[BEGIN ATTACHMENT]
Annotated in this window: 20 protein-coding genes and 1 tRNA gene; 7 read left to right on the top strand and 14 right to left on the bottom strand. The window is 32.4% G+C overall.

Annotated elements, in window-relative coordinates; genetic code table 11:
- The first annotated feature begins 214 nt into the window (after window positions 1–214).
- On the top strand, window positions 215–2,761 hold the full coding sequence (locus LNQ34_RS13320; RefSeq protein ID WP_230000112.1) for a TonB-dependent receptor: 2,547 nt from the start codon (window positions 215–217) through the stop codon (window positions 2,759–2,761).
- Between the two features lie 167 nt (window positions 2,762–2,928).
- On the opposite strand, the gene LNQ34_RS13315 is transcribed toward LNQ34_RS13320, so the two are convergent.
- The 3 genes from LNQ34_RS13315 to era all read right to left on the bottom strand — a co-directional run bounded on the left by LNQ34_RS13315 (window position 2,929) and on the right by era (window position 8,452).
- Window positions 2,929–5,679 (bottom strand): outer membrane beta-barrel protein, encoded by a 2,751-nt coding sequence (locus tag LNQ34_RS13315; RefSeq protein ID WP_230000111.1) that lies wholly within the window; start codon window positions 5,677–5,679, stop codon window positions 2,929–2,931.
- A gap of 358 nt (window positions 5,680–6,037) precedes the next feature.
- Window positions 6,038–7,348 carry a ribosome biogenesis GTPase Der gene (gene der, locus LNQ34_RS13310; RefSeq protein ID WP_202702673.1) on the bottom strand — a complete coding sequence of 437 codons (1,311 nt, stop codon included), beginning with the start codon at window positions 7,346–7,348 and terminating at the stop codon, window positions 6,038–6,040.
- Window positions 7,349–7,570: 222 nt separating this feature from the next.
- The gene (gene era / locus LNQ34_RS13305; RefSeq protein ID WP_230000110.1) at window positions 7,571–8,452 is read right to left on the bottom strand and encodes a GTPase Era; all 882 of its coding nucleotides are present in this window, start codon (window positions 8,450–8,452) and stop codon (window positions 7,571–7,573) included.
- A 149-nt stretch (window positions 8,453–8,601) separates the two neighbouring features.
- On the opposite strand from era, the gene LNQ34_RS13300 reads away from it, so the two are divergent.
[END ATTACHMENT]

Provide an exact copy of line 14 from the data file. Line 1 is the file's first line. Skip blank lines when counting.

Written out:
- On the opposite strand from era, the gene LNQ34_RS13300 reads away from it, so the two are divergent.